By Albert Samaha
By Darwin BondGraham
By Keegan Hamilton
By Anna Merlan
By Anna Merlan
By Tessa Stuart
By Tessa Stuart
By Albert Samaha
By February, Evelyn has been admitted to Johnson and Wales University, which has six campuses; the closest one to the Bronx is in Providence, Rhode Island. She's still waiting to hear from New York Institute of Technology, her top choice.
Recently though, she has been mentioning to Joan Ruley, now the school's college counselor, that she's considering taking a semester off and starting college in January 2007 instead of in the fall. This is the first time Ruley has heard Evelyn talk about not going to college right away, and the counselor worries that Evelyn has gotten too caught up with her part-time Starbucks job and her boyfriend, Ben.
A few weeks later, at the beginning of March, Evelyn comes to school to say goodbye to her crew leader Jay Lee, who is leaving for the rest of the year on paternity leave. Through tears, she thanks him for everything he's done for her and hugs him. After Lee leaves, Evelyn's left to finish up her remaining credits with Brian Ford, the world history teacher with thick long red hair, a full beard, and the appearance of a college professor with his corduroy blazer, wool scarf, and button pinned to his lapel that says "Is this fascism yet?"
On this day, Evelyn has lost her "Eevee" earrings, the ones she has worn every day for a year. She has replaced them with another pairsilver and gold block letters that spell "Ben," her boyfriend's name. She is now convinced she needs a break from school. Just last week, a classmate called her a cow and a bitch as the two passed each other in the hallway between classes. Normally, Evelyn would ignore comments like that. But this time, she spoke up and got in the girl's face, almost getting into a fight before teachers calmed Evelyn down. "I'm regressing," Evelyn says. "I don't usually let that stuff bother me anymore."
Evelyn blames the self-described regression on her grandmother for always criticizing how she looks, the clothes she wears. All she can think about now is getting out of her grandmother's house. She wants to be independent, but her grandmother insists she follow house rules. She begged her father to move back to the Bronx so she could move in with him, but Ismael, now working for Federal Express at Newark airport, is waiting to hear about his request to be transferred to LaGuardia. Because he works so many hours, he doesn't want to have the long commute to New Jersey every day.
Since her father doesn't have immediate plans to move, Evelyn, having just turned 18 in February, now wants to get her own place with Ben. She hates to depend on others, but she can't take another day living with her grandmother and Ben's weekly paycheck from Dunkin' Donuts equals her monthly wages from Starbucks. He could cover her expenses until she graduates in June, when she can start working full-time. And Ben says he wants to take care of her. A few weeks earlier, as the two were riding the train to have dinner with Ben's mother, he asked Evelyn, "Will you be my wifey?"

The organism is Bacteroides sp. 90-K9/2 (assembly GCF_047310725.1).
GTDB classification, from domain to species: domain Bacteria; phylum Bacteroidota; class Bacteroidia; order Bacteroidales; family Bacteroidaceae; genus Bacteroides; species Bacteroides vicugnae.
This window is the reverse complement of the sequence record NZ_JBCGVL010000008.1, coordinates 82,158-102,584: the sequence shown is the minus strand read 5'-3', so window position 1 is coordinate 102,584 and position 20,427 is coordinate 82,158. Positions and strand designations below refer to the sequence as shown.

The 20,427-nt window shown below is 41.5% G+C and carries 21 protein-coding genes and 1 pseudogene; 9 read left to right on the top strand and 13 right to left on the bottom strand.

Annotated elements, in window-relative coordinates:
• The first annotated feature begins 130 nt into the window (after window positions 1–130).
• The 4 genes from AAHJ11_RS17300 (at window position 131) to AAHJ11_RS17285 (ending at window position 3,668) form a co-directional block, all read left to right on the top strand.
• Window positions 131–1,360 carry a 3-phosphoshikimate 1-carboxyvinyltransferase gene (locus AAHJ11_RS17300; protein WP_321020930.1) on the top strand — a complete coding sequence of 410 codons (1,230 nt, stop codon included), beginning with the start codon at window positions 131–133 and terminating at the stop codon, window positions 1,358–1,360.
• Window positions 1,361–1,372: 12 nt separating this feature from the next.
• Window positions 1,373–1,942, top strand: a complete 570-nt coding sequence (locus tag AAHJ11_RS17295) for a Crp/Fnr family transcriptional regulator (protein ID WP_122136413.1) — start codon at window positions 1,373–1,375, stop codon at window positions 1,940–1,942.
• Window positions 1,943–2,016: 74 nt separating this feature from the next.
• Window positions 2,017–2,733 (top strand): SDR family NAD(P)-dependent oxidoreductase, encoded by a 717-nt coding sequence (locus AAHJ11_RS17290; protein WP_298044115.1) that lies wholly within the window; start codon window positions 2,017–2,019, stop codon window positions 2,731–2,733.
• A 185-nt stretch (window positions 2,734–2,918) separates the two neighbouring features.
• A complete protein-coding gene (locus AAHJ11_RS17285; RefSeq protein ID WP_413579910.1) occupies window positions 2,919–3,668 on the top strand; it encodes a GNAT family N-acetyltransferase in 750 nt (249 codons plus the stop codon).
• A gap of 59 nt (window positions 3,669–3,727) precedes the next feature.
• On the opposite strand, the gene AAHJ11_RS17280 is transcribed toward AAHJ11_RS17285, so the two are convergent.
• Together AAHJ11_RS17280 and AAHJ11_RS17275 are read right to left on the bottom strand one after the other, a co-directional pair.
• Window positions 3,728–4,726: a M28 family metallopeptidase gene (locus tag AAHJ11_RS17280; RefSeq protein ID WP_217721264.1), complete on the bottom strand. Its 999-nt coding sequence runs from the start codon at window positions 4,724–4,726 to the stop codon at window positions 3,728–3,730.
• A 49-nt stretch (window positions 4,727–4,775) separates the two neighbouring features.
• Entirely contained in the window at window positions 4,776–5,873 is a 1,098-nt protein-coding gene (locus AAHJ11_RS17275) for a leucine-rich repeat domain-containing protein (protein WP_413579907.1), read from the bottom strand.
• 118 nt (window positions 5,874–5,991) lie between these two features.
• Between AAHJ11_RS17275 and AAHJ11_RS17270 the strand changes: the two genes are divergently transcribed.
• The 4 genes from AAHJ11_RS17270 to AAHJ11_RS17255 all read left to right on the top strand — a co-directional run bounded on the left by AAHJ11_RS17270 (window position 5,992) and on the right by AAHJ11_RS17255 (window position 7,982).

"See, in the ghetto world, that just means, 'Will you be my serious girlfriend?' " Evelyn explains. "So I didn't really take him all that seriously."
But two weeks later, Evelyn comes to school wearing a 14-karat white gold, cubic zirconia ring on her left ring finger. She and Ben got engaged. Her mother, who lately has been trying to repair her relationship with Evelyn, is taking them out to dinner that evening to celebrate. Her father, however, doesn't approve, and he's moving back to the Bronx by the end of the month. He will commute to Newark until his work transfer comes through. His main objective now is to convince Evelyn to go straight to college and to move in with him.
As Evelyn notices him shaking his head about her plans to move in with Ben, she pulls a chair up next to her father and asks, "So, what are you saying about me?"
"Well, I'm trying to decide what institution I'm going to send you to," Ismael responds.
Evelyn explains again to him that she isn't ready for college and that she'll start a certificate program and then go to college later. She has looked at different business certificate programs with Bronx Guild's counselors, but they also want to steer her back to going to college right away. Joan Ruley has pleaded with her to at least go to college part-time in the fall. "Even one or two classes would be better than nothing," Ruley told her.
Ismael and the college counselors worry that if Evelyn doesn't go to college now, she never will. Even though she can't convince them, Evelyn believes she will eventually go to school. "It's one of my goals," she says, "and I'm not going to give that up. I just need to be ready for it."
Last June, Evelyn graduated from Bronx Guild, along with 51 out of the 75 students who started with her in 2002, or nearly double the citywide average.